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Managing your digital photo collection

1. Hunt and gather

Hunt and gather up all of those devices on which your digital images are currently stored. Most of us have digital images in multiple locations, including: smartphones, tablets, cameras, old and new computers, CD/DVDs, memory cards, USB sticks, and external hard drives. They might also be in Dropbox, Google Photos, iCloud, etc, attached to emails from family, or on social media accounts like Facebook and Instagram.
If you can consolidate your photos into one location it’s easier to sort and organise them and also makes it easier to find and share images when you need them.

2. Create a Digital Photo Hub

Create a Digital Photo Hub, which will become the central location for your complete photo collection. This will

  • be the most logical place for someone else to find your photos
  • be accessible at all times (lives where you live - not at someone else’s place)
  • have ample storage space available (for current & future photos) – at least 1Tb of memory

Follow these rules:

  • rename the drive to HUB_(your name)
  • Once you designate a hub, EVERY original goes there, and stays there.
  • Make changes & edits ON the HUB.
  • Make back-ups FROM the HUB



 

3. Copy gathered photos to your HUB

  • Before you begin copying images to your HUB,
    set up folders and name them by the source of the photo. e.g. phone_Julie, phone_Bob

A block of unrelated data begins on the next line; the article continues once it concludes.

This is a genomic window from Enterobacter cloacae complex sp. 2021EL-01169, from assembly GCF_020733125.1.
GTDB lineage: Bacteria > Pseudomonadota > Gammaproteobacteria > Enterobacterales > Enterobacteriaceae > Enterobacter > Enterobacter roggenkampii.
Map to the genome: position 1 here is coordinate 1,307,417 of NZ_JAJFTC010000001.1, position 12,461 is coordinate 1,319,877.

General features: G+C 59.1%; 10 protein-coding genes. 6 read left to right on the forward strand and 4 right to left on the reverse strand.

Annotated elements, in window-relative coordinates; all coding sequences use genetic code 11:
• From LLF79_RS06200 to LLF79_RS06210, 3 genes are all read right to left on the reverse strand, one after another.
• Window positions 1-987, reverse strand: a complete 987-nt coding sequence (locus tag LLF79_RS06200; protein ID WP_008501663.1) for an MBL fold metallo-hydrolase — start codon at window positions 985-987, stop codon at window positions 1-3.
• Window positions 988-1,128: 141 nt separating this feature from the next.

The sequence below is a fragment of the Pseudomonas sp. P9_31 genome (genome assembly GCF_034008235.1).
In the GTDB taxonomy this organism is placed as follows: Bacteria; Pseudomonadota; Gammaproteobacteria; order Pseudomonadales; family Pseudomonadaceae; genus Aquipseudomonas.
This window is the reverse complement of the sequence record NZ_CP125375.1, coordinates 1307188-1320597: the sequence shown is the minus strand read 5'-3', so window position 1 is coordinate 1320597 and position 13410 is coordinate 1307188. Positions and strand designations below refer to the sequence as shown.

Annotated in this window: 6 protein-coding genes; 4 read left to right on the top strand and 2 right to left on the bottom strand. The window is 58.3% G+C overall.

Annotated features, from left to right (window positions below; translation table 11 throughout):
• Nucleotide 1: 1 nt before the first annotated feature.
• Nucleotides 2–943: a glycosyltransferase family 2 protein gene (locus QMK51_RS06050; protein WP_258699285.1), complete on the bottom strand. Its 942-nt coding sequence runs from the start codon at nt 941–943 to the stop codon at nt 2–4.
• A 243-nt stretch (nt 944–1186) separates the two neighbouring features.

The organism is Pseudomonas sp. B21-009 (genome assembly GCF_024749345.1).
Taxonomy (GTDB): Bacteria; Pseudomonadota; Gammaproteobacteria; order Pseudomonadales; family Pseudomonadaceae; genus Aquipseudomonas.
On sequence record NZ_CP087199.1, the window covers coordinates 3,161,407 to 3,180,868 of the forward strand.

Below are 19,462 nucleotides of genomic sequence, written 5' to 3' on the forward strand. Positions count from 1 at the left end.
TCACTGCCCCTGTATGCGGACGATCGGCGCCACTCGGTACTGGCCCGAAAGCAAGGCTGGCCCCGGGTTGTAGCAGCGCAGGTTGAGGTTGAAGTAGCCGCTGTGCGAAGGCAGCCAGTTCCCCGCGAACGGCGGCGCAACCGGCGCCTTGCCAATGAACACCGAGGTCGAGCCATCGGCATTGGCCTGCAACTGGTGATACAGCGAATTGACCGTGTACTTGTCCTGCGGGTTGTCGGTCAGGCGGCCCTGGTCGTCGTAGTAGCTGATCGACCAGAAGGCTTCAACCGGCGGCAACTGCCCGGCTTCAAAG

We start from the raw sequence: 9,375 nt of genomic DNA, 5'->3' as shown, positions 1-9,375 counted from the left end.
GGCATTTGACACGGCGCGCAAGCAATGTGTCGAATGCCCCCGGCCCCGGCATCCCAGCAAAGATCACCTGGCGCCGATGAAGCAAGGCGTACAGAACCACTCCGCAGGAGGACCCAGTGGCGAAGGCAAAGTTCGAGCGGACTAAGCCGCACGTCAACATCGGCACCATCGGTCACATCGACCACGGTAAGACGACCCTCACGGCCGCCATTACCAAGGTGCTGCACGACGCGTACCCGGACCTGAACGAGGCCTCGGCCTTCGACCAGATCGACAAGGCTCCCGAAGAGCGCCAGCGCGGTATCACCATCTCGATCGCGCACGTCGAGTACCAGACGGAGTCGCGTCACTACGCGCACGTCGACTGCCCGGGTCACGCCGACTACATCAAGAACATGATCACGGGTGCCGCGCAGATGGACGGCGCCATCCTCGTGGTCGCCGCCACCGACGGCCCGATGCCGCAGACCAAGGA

• Start copying all your photos to your HUB. When
    you plug in a camera card or your phone you may see several folders. Locate the folder called DCIM (Digital Camera Images) - this is where you will find your photos.
  • Just copy everything for now. You can eliminate the duplicates or bad photos
    later.

4. Sort, Organise, Backup those photos

  • Create folders and subfolders using an organizing method that makes the most sense to you. This could be subject, date, location, etc.
  • Begin placing the files into the correct folders.
  • As you are going through the images, take time to reduce your volume and eliminate similar shots from the same event, blurry photos and duplicates.
  • Keep in mind that this process should be repeated weekly or monthly, so you don’t end up with a backlog of unnecessary images.
  • Duplicate all your folders/images into at least two other locations for additional backup protection.
  • For sharing with others and allowing access to family members try a clous based solution.

5. Use metadata to make photos even easier to find later.

Nee to know more? Book a one-on-one lesson with Jill Boswell, our Certified Photo Manager

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